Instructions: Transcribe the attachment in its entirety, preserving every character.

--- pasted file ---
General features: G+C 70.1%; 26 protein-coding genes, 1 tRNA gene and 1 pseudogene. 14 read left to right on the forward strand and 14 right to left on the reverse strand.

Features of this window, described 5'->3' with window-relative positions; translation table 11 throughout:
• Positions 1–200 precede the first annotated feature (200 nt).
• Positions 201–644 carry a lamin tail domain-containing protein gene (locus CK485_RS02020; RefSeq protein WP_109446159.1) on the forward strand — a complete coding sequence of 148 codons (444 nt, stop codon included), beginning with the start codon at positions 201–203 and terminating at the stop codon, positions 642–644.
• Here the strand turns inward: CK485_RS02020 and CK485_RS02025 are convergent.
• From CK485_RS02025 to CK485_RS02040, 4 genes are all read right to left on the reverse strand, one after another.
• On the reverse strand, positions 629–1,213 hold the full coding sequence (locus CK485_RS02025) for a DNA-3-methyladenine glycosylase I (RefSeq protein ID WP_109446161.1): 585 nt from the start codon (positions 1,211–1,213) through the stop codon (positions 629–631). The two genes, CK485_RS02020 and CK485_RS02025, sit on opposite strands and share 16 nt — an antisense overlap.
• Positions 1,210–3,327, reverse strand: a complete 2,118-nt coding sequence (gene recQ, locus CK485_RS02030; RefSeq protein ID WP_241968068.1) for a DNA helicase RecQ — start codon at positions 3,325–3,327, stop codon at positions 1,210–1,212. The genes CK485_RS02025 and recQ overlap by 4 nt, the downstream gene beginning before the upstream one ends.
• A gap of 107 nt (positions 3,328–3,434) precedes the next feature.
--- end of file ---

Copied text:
General features: G+C 70.1%; 26 protein-coding genes, 1 tRNA gene and 1 pseudogene. 14 read left to right on the forward strand and 14 right to left on the reverse strand.

Features of this window, described 5'->3' with window-relative positions; translation table 11 throughout:
• Positions 1–200 precede the first annotated feature (200 nt).
• Positions 201–644 carry a lamin tail domain-containing protein gene (locus CK485_RS02020; RefSeq protein WP_109446159.1) on the forward strand — a complete coding sequence of 148 codons (444 nt, stop codon included), beginning with the start codon at positions 201–203 and terminating at the stop codon, positions 642–644.
• Here the strand turns inward: CK485_RS02020 and CK485_RS02025 are convergent.
• From CK485_RS02025 to CK485_RS02040, 4 genes are all read right to left on the reverse strand, one after another.
• On the reverse strand, positions 629–1,213 hold the full coding sequence (locus CK485_RS02025) for a DNA-3-methyladenine glycosylase I (RefSeq protein ID WP_109446161.1): 585 nt from the start codon (positions 1,211–1,213) through the stop codon (positions 629–631). The two genes, CK485_RS02020 and CK485_RS02025, sit on opposite strands and share 16 nt — an antisense overlap.
• Positions 1,210–3,327, reverse strand: a complete 2,118-nt coding sequence (gene recQ, locus CK485_RS02030; RefSeq protein ID WP_241968068.1) for a DNA helicase RecQ — start codon at positions 3,325–3,327, stop codon at positions 1,210–1,212. The genes CK485_RS02025 and recQ overlap by 4 nt, the downstream gene beginning before the upstream one ends.
• A gap of 107 nt (positions 3,328–3,434) precedes the next feature.